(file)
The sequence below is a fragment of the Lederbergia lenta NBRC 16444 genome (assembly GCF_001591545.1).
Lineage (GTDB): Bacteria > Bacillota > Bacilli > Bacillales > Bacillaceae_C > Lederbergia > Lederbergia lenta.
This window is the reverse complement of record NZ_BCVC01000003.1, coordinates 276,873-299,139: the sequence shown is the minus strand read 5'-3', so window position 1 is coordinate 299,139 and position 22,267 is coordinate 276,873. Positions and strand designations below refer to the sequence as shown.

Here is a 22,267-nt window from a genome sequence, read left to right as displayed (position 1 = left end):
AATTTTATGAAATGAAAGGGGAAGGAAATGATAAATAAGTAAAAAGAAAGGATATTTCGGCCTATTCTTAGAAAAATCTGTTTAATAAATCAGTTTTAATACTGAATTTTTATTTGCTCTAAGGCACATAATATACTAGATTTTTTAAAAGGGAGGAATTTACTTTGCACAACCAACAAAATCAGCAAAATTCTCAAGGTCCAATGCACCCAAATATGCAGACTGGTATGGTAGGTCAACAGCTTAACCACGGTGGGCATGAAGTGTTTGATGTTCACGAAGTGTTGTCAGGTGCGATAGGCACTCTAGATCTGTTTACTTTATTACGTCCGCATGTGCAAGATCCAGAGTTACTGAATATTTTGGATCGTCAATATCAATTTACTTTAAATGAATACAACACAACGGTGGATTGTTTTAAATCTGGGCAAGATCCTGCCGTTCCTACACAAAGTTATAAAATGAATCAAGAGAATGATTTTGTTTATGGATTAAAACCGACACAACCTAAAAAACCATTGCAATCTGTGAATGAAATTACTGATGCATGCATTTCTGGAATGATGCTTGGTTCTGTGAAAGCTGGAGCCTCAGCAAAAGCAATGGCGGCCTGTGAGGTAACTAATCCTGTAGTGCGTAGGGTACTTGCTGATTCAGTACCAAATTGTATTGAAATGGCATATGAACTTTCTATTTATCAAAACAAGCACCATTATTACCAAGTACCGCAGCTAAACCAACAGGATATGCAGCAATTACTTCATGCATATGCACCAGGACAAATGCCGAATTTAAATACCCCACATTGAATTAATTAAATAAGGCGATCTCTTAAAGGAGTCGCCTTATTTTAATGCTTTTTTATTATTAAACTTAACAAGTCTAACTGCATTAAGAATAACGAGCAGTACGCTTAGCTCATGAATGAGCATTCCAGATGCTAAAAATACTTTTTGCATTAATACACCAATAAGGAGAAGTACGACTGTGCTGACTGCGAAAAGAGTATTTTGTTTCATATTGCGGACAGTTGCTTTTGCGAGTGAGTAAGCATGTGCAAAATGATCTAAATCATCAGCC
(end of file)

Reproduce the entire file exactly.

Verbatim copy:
The sequence below is a fragment of the Lederbergia lenta NBRC 16444 genome (assembly GCF_001591545.1).
Lineage (GTDB): Bacteria > Bacillota > Bacilli > Bacillales > Bacillaceae_C > Lederbergia > Lederbergia lenta.
This window is the reverse complement of record NZ_BCVC01000003.1, coordinates 276,873-299,139: the sequence shown is the minus strand read 5'-3', so window position 1 is coordinate 299,139 and position 22,267 is coordinate 276,873. Positions and strand designations below refer to the sequence as shown.

Here is a 22,267-nt window from a genome sequence, read left to right as displayed (position 1 = left end):
AATTTTATGAAATGAAAGGGGAAGGAAATGATAAATAAGTAAAAAGAAAGGATATTTCGGCCTATTCTTAGAAAAATCTGTTTAATAAATCAGTTTTAATACTGAATTTTTATTTGCTCTAAGGCACATAATATACTAGATTTTTTAAAAGGGAGGAATTTACTTTGCACAACCAACAAAATCAGCAAAATTCTCAAGGTCCAATGCACCCAAATATGCAGACTGGTATGGTAGGTCAACAGCTTAACCACGGTGGGCATGAAGTGTTTGATGTTCACGAAGTGTTGTCAGGTGCGATAGGCACTCTAGATCTGTTTACTTTATTACGTCCGCATGTGCAAGATCCAGAGTTACTGAATATTTTGGATCGTCAATATCAATTTACTTTAAATGAATACAACACAACGGTGGATTGTTTTAAATCTGGGCAAGATCCTGCCGTTCCTACACAAAGTTATAAAATGAATCAAGAGAATGATTTTGTTTATGGATTAAAACCGACACAACCTAAAAAACCATTGCAATCTGTGAATGAAATTACTGATGCATGCATTTCTGGAATGATGCTTGGTTCTGTGAAAGCTGGAGCCTCAGCAAAAGCAATGGCGGCCTGTGAGGTAACTAATCCTGTAGTGCGTAGGGTACTTGCTGATTCAGTACCAAATTGTATTGAAATGGCATATGAACTTTCTATTTATCAAAACAAGCACCATTATTACCAAGTACCGCAGCTAAACCAACAGGATATGCAGCAATTACTTCATGCATATGCACCAGGACAAATGCCGAATTTAAATACCCCACATTGAATTAATTAAATAAGGCGATCTCTTAAAGGAGTCGCCTTATTTTAATGCTTTTTTATTATTAAACTTAACAAGTCTAACTGCATTAAGAATAACGAGCAGTACGCTTAGCTCATGAATGAGCATTCCAGATGCTAAAAATACTTTTTGCATTAATACACCAATAAGGAGAAGTACGACTGTGCTGACTGCGAAAAGAGTATTTTGTTTCATATTGCGGACAGTTGCTTTTGCGAGTGAGTAAGCATGTGCAAAATGATCTAAATCATCAGCC